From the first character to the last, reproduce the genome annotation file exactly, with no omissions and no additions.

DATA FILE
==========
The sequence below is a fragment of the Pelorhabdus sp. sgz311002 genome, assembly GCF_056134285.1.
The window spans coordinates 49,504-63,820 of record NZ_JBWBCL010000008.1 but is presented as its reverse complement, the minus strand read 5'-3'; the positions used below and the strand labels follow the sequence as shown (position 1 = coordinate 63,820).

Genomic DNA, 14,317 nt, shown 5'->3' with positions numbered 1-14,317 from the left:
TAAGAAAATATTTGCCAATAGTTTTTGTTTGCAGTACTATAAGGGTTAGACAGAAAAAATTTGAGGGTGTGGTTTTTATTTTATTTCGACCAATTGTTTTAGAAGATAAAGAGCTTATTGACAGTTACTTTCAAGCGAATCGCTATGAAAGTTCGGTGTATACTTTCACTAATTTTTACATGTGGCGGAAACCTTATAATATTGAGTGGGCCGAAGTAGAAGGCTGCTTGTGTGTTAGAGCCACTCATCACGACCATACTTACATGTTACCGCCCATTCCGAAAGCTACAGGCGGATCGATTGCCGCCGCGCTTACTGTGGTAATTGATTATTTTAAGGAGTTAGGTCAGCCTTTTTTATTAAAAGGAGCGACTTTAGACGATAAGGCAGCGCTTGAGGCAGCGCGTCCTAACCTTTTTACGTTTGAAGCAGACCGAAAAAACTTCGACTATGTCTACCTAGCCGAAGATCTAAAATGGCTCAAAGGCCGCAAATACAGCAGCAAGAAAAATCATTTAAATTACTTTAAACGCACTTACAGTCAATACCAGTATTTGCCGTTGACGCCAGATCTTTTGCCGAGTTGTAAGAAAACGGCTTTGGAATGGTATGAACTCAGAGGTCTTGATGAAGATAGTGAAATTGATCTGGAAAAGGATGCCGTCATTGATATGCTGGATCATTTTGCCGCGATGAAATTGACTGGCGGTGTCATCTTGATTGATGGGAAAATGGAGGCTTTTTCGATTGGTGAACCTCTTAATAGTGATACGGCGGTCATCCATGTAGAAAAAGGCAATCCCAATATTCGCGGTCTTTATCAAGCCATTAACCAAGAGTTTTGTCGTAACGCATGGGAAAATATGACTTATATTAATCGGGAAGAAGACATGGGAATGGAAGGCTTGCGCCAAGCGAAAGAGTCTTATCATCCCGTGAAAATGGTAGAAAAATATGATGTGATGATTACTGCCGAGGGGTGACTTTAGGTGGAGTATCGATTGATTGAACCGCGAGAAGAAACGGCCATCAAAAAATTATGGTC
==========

The sequence below is a fragment of the Pelorhabdus sp. sgz311002 genome, assembly GCF_056134285.1.
The window spans coordinates 49,504-63,820 of record NZ_JBWBCL010000008.1 but is presented as its reverse complement, the minus strand read 5'-3'; the positions used below and the strand labels follow the sequence as shown (position 1 = coordinate 63,820).

Genomic DNA, 14,317 nt, shown 5'->3' with positions numbered 1-14,317 from the left:
TAAGAAAATATTTGCCAATAGTTTTTGTTTGCAGTACTATAAGGGTTAGACAGAAAAAATTTGAGGGTGTGGTTTTTATTTTATTTCGACCAATTGTTTTAGAAGATAAAGAGCTTATTGACAGTTACTTTCAAGCGAATCGCTATGAAAGTTCGGTGTATACTTTCACTAATTTTTACATGTGGCGGAAACCTTATAATATTGAGTGGGCCGAAGTAGAAGGCTGCTTGTGTGTTAGAGCCACTCATCACGACCATACTTACATGTTACCGCCCATTCCGAAAGCTACAGGCGGATCGATTGCCGCCGCGCTTACTGTGGTAATTGATTATTTTAAGGAGTTAGGTCAGCCTTTTTTATTAAAAGGAGCGACTTTAGACGATAAGGCAGCGCTTGAGGCAGCGCGTCCTAACCTTTTTACGTTTGAAGCAGACCGAAAAAACTTCGACTATGTCTACCTAGCCGAAGATCTAAAATGGCTCAAAGGCCGCAAATACAGCAGCAAGAAAAATCATTTAAATTACTTTAAACGCACTTACAGTCAATACCAGTATTTGCCGTTGACGCCAGATCTTTTGCCGAGTTGTAAGAAAACGGCTTTGGAATGGTATGAACTCAGAGGTCTTGATGAAGATAGTGAAATTGATCTGGAAAAGGATGCCGTCATTGATATGCTGGATCATTTTGCCGCGATGAAATTGACTGGCGGTGTCATCTTGATTGATGGGAAAATGGAGGCTTTTTCGATTGGTGAACCTCTTAATAGTGATACGGCGGTCATCCATGTAGAAAAAGGCAATCCCAATATTCGCGGTCTTTATCAAGCCATTAACCAAGAGTTTTGTCGTAACGCATGGGAAAATATGACTTATATTAATCGGGAAGAAGACATGGGAATGGAAGGCTTGCGCCAAGCGAAAGAGTCTTATCATCCCGTGAAAATGGTAGAAAAATATGATGTGATGATTACTGCCGAGGGGTGACTTTAGGTGGAGTATCGATTGATTGAACCGCGAGAAGAAACGGCCATCAAAAAATTATGGTC